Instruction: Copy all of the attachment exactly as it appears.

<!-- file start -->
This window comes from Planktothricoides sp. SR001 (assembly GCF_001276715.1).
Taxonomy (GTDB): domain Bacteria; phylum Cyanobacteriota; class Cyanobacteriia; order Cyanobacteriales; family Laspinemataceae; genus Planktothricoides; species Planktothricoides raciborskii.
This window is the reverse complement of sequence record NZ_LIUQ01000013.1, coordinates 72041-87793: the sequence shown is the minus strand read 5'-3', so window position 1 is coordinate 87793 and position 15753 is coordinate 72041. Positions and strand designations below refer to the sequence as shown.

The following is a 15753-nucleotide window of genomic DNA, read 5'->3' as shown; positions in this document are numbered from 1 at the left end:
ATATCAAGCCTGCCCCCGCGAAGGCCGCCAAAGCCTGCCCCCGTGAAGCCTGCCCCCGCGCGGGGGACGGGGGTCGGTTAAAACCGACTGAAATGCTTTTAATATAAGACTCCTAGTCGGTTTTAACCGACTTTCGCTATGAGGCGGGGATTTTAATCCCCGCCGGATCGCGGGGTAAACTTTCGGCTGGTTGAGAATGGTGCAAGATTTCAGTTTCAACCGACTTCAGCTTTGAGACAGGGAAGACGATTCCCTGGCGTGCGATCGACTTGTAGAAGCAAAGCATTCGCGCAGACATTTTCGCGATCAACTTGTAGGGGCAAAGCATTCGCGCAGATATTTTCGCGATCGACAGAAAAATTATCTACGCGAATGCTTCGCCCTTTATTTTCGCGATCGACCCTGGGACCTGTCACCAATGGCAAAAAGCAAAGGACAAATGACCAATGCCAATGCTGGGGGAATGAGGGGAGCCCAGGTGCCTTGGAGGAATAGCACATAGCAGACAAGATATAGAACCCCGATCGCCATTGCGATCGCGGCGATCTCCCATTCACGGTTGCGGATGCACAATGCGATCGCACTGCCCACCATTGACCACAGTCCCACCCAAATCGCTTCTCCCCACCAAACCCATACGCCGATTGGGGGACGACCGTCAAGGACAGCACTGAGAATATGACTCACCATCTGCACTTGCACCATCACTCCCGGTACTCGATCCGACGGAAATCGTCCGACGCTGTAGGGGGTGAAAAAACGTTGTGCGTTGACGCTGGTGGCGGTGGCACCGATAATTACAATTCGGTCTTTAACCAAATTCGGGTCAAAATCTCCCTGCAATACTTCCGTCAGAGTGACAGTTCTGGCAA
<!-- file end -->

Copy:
This window comes from Planktothricoides sp. SR001 (assembly GCF_001276715.1).
Taxonomy (GTDB): domain Bacteria; phylum Cyanobacteriota; class Cyanobacteriia; order Cyanobacteriales; family Laspinemataceae; genus Planktothricoides; species Planktothricoides raciborskii.
This window is the reverse complement of sequence record NZ_LIUQ01000013.1, coordinates 72041-87793: the sequence shown is the minus strand read 5'-3', so window position 1 is coordinate 87793 and position 15753 is coordinate 72041. Positions and strand designations below refer to the sequence as shown.

The following is a 15753-nucleotide window of genomic DNA, read 5'->3' as shown; positions in this document are numbered from 1 at the left end:
ATATCAAGCCTGCCCCCGCGAAGGCCGCCAAAGCCTGCCCCCGTGAAGCCTGCCCCCGCGCGGGGGACGGGGGTCGGTTAAAACCGACTGAAATGCTTTTAATATAAGACTCCTAGTCGGTTTTAACCGACTTTCGCTATGAGGCGGGGATTTTAATCCCCGCCGGATCGCGGGGTAAACTTTCGGCTGGTTGAGAATGGTGCAAGATTTCAGTTTCAACCGACTTCAGCTTTGAGACAGGGAAGACGATTCCCTGGCGTGCGATCGACTTGTAGAAGCAAAGCATTCGCGCAGACATTTTCGCGATCAACTTGTAGGGGCAAAGCATTCGCGCAGATATTTTCGCGATCGACAGAAAAATTATCTACGCGAATGCTTCGCCCTTTATTTTCGCGATCGACCCTGGGACCTGTCACCAATGGCAAAAAGCAAAGGACAAATGACCAATGCCAATGCTGGGGGAATGAGGGGAGCCCAGGTGCCTTGGAGGAATAGCACATAGCAGACAAGATATAGAACCCCGATCGCCATTGCGATCGCGGCGATCTCCCATTCACGGTTGCGGATGCACAATGCGATCGCACTGCCCACCATTGACCACAGTCCCACCCAAATCGCTTCTCCCCACCAAACCCATACGCCGATTGGGGGACGACCGTCAAGGACAGCACTGAGAATATGACTCACCATCTGCACTTGCACCATCACTCCCGGTACTCGATCCGACGGAAATCGTCCGACGCTGTAGGGGGTGAAAAAACGTTGTGCGTTGACGCTGGTGGCGGTGGCACCGATAATTACAATTCGGTCTTTAACCAAATTCGGGTCAAAATCTCCCTGCAATACTTCCGTCAGAGTGACAGTTCTGGCAA